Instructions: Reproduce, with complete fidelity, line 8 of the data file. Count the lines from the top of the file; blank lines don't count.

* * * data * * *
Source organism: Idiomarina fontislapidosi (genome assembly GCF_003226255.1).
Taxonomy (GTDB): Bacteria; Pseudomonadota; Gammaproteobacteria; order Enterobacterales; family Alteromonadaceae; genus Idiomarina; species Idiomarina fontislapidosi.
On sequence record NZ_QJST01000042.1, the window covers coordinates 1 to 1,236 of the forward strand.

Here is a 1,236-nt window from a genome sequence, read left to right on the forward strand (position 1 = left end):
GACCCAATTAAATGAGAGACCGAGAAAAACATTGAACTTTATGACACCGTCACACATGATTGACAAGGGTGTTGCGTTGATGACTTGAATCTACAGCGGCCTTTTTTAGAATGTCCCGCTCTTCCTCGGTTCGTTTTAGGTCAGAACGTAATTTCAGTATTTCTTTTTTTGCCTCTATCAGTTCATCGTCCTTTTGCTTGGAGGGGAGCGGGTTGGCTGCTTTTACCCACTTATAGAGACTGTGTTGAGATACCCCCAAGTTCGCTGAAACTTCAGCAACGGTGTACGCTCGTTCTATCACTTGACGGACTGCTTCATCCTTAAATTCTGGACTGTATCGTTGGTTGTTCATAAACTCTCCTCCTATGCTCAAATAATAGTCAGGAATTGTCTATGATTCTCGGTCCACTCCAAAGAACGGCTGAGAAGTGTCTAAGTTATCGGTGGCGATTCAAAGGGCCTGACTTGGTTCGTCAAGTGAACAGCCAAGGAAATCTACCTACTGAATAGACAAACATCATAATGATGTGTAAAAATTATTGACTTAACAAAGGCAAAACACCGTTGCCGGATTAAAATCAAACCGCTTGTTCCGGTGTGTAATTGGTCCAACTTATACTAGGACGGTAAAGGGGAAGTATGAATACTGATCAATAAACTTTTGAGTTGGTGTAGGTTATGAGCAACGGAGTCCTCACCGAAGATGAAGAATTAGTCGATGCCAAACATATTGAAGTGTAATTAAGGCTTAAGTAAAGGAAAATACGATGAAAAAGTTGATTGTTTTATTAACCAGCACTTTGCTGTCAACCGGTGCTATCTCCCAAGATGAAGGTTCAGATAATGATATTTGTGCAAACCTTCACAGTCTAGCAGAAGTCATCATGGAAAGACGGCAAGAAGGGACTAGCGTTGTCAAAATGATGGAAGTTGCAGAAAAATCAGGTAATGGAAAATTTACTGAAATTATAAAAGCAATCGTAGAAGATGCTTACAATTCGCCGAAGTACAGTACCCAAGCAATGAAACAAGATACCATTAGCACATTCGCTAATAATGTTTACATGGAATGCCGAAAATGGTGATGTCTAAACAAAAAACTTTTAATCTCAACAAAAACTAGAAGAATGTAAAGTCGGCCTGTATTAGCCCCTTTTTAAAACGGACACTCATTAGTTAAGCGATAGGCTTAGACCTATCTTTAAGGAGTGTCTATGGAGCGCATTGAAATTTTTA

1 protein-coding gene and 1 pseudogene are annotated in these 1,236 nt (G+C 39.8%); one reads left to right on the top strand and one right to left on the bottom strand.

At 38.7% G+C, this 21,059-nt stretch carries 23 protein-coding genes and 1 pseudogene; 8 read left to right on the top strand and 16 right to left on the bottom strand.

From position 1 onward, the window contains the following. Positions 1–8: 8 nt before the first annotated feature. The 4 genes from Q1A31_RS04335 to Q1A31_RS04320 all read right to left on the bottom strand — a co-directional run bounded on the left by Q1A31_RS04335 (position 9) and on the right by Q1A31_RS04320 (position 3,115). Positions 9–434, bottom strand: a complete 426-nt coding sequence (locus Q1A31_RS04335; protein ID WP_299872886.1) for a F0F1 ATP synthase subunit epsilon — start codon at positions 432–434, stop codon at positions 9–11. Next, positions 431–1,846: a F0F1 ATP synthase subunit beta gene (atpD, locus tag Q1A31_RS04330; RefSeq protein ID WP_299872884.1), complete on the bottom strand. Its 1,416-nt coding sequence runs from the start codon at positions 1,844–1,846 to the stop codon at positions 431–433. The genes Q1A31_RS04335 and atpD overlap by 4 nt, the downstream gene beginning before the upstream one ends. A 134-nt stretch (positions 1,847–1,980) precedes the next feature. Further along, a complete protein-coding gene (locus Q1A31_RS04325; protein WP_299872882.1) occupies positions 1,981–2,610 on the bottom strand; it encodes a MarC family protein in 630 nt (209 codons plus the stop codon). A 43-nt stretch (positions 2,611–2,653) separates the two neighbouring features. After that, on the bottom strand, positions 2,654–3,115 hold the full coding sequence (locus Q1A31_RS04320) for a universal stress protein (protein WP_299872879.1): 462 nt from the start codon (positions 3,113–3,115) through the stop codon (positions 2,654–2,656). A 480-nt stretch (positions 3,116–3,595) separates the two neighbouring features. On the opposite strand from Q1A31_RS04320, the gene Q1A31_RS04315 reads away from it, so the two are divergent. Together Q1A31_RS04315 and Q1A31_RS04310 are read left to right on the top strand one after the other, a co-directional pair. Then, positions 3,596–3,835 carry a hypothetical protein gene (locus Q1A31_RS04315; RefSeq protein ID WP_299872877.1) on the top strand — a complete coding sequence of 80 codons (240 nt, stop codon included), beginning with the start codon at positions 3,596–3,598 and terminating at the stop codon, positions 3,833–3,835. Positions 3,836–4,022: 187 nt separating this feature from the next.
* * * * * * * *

From position 1 onward, the window contains the following. Positions 1–8: 8 nt before the first annotated feature. The 4 genes from Q1A31_RS04335 to Q1A31_RS04320 all read right to left on the bottom strand — a co-directional run bounded on the left by Q1A31_RS04335 (position 9) and on the right by Q1A31_RS04320 (position 3,115). Positions 9–434, bottom strand: a complete 426-nt coding sequence (locus Q1A31_RS04335; protein ID WP_299872886.1) for a F0F1 ATP synthase subunit epsilon — start codon at positions 432–434, stop codon at positions 9–11. Next, positions 431–1,846: a F0F1 ATP synthase subunit beta gene (atpD, locus tag Q1A31_RS04330; RefSeq protein ID WP_299872884.1), complete on the bottom strand. Its 1,416-nt coding sequence runs from the start codon at positions 1,844–1,846 to the stop codon at positions 431–433. The genes Q1A31_RS04335 and atpD overlap by 4 nt, the downstream gene beginning before the upstream one ends. A 134-nt stretch (positions 1,847–1,980) precedes the next feature. Further along, a complete protein-coding gene (locus Q1A31_RS04325; protein WP_299872882.1) occupies positions 1,981–2,610 on the bottom strand; it encodes a MarC family protein in 630 nt (209 codons plus the stop codon). A 43-nt stretch (positions 2,611–2,653) separates the two neighbouring features. After that, on the bottom strand, positions 2,654–3,115 hold the full coding sequence (locus Q1A31_RS04320) for a universal stress protein (protein WP_299872879.1): 462 nt from the start codon (positions 3,113–3,115) through the stop codon (positions 2,654–2,656). A 480-nt stretch (positions 3,116–3,595) separates the two neighbouring features. On the opposite strand from Q1A31_RS04320, the gene Q1A31_RS04315 reads away from it, so the two are divergent. Together Q1A31_RS04315 and Q1A31_RS04310 are read left to right on the top strand one after the other, a co-directional pair. Then, positions 3,596–3,835 carry a hypothetical protein gene (locus Q1A31_RS04315; RefSeq protein ID WP_299872877.1) on the top strand — a complete coding sequence of 80 codons (240 nt, stop codon included), beginning with the start codon at positions 3,596–3,598 and terminating at the stop codon, positions 3,833–3,835. Positions 3,836–4,022: 187 nt separating this feature from the next.